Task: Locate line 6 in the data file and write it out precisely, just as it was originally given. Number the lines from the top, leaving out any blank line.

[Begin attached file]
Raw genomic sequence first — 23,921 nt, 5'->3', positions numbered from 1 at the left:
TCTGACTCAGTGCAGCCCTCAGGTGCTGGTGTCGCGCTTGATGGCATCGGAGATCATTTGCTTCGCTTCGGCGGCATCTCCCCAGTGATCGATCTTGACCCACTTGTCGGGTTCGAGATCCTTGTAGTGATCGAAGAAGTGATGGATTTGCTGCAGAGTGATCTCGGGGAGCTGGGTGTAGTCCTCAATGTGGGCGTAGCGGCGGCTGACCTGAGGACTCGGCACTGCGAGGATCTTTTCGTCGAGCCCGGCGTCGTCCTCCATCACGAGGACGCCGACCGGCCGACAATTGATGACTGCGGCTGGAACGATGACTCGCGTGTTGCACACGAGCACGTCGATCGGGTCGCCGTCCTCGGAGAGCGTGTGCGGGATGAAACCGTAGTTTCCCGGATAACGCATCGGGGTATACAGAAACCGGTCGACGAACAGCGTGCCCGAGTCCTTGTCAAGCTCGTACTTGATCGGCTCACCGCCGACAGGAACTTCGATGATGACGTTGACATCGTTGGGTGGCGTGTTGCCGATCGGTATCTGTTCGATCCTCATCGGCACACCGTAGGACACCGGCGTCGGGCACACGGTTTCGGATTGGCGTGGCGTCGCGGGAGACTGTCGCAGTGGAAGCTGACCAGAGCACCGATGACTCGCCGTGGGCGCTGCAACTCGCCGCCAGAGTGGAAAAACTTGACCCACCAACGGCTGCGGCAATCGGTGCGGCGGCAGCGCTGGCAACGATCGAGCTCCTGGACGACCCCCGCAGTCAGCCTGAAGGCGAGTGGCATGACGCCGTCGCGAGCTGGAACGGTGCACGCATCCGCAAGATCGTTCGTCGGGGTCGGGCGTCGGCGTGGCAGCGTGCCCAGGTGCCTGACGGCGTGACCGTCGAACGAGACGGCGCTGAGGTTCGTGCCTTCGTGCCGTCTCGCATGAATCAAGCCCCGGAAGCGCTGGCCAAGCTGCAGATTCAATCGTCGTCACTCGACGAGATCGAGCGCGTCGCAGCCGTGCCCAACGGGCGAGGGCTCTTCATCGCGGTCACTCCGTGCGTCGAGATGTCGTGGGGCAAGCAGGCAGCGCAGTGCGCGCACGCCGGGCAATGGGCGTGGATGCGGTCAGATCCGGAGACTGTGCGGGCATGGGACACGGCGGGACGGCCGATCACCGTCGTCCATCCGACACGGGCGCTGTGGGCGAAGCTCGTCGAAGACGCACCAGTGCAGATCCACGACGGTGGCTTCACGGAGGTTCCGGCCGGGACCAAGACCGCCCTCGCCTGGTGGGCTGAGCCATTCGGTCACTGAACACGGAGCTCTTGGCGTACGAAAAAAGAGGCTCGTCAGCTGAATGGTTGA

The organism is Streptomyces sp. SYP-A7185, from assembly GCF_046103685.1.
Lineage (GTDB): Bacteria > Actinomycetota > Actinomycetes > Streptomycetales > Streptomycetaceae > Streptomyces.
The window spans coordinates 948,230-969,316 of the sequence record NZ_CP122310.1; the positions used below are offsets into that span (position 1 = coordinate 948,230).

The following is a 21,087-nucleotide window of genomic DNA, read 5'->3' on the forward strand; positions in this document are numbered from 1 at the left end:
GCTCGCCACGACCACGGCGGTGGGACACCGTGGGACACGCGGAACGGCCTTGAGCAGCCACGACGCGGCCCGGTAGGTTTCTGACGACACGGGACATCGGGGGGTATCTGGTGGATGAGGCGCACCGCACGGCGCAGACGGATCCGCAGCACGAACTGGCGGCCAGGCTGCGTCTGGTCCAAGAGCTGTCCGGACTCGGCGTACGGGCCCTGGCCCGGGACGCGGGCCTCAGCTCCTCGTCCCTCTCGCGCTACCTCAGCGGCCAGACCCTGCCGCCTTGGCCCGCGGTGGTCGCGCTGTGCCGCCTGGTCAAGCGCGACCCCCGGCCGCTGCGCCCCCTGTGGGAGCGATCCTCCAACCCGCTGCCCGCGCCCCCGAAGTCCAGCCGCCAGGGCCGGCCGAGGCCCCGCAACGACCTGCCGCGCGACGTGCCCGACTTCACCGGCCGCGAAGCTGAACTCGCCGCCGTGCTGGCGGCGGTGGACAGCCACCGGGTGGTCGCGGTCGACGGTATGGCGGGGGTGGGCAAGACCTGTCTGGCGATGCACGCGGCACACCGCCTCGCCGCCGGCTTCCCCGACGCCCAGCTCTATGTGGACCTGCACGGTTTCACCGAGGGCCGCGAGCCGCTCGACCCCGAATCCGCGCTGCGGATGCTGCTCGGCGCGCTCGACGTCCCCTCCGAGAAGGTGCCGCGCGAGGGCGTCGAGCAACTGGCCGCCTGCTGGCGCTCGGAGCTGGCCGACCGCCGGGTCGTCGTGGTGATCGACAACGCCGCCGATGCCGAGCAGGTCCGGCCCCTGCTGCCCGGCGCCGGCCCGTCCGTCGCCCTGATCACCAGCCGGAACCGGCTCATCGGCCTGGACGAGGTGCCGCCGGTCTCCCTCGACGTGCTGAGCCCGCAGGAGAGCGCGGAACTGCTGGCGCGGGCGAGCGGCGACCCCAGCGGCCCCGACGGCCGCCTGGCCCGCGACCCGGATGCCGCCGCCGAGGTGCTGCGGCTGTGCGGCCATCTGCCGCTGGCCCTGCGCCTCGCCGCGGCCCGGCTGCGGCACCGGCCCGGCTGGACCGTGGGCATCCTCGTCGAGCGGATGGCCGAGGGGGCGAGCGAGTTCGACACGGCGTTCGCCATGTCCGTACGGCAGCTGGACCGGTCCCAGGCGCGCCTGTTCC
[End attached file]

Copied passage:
The following is a 21,087-nucleotide window of genomic DNA, read 5'->3' on the forward strand; positions in this document are numbered from 1 at the left end: